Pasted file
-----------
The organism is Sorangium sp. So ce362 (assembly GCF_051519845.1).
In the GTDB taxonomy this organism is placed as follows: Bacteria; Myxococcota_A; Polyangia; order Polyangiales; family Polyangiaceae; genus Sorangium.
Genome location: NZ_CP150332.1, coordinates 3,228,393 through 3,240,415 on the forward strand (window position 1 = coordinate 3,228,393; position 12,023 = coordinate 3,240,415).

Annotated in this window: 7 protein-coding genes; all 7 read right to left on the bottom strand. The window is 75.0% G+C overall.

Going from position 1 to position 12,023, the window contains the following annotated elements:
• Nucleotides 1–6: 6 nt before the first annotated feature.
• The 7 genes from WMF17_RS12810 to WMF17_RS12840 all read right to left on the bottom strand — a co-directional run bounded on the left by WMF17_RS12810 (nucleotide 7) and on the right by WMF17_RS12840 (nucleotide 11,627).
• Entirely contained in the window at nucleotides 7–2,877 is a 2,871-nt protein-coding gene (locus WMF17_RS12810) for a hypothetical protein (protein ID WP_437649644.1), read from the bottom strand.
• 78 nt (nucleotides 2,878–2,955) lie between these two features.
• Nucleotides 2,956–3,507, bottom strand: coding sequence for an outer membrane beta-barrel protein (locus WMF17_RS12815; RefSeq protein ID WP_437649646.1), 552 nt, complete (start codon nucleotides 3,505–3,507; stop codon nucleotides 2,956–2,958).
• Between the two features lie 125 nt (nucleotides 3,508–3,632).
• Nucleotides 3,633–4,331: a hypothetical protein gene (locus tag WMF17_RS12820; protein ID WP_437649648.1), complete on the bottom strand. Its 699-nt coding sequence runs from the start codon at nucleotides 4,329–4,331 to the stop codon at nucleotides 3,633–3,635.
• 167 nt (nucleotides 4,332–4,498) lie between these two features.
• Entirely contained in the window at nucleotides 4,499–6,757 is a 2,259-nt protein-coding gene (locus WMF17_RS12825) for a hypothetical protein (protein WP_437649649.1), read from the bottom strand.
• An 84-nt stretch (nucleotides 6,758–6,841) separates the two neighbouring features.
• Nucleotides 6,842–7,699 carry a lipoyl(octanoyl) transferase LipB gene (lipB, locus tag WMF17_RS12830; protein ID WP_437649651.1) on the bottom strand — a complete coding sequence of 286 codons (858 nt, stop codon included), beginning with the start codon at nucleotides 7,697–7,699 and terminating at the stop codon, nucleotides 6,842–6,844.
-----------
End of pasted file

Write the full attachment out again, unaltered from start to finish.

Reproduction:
The organism is Sorangium sp. So ce362 (assembly GCF_051519845.1).
In the GTDB taxonomy this organism is placed as follows: Bacteria; Myxococcota_A; Polyangia; order Polyangiales; family Polyangiaceae; genus Sorangium.
Genome location: NZ_CP150332.1, coordinates 3,228,393 through 3,240,415 on the forward strand (window position 1 = coordinate 3,228,393; position 12,023 = coordinate 3,240,415).

Annotated in this window: 7 protein-coding genes; all 7 read right to left on the bottom strand. The window is 75.0% G+C overall.

Going from position 1 to position 12,023, the window contains the following annotated elements:
• Nucleotides 1–6: 6 nt before the first annotated feature.
• The 7 genes from WMF17_RS12810 to WMF17_RS12840 all read right to left on the bottom strand — a co-directional run bounded on the left by WMF17_RS12810 (nucleotide 7) and on the right by WMF17_RS12840 (nucleotide 11,627).
• Entirely contained in the window at nucleotides 7–2,877 is a 2,871-nt protein-coding gene (locus WMF17_RS12810) for a hypothetical protein (protein ID WP_437649644.1), read from the bottom strand.
• 78 nt (nucleotides 2,878–2,955) lie between these two features.
• Nucleotides 2,956–3,507, bottom strand: coding sequence for an outer membrane beta-barrel protein (locus WMF17_RS12815; RefSeq protein ID WP_437649646.1), 552 nt, complete (start codon nucleotides 3,505–3,507; stop codon nucleotides 2,956–2,958).
• Between the two features lie 125 nt (nucleotides 3,508–3,632).
• Nucleotides 3,633–4,331: a hypothetical protein gene (locus tag WMF17_RS12820; protein ID WP_437649648.1), complete on the bottom strand. Its 699-nt coding sequence runs from the start codon at nucleotides 4,329–4,331 to the stop codon at nucleotides 3,633–3,635.
• 167 nt (nucleotides 4,332–4,498) lie between these two features.
• Entirely contained in the window at nucleotides 4,499–6,757 is a 2,259-nt protein-coding gene (locus WMF17_RS12825) for a hypothetical protein (protein WP_437649649.1), read from the bottom strand.
• An 84-nt stretch (nucleotides 6,758–6,841) separates the two neighbouring features.
• Nucleotides 6,842–7,699 carry a lipoyl(octanoyl) transferase LipB gene (lipB, locus tag WMF17_RS12830; protein ID WP_437649651.1) on the bottom strand — a complete coding sequence of 286 codons (858 nt, stop codon included), beginning with the start codon at nucleotides 7,697–7,699 and terminating at the stop codon, nucleotides 6,842–6,844.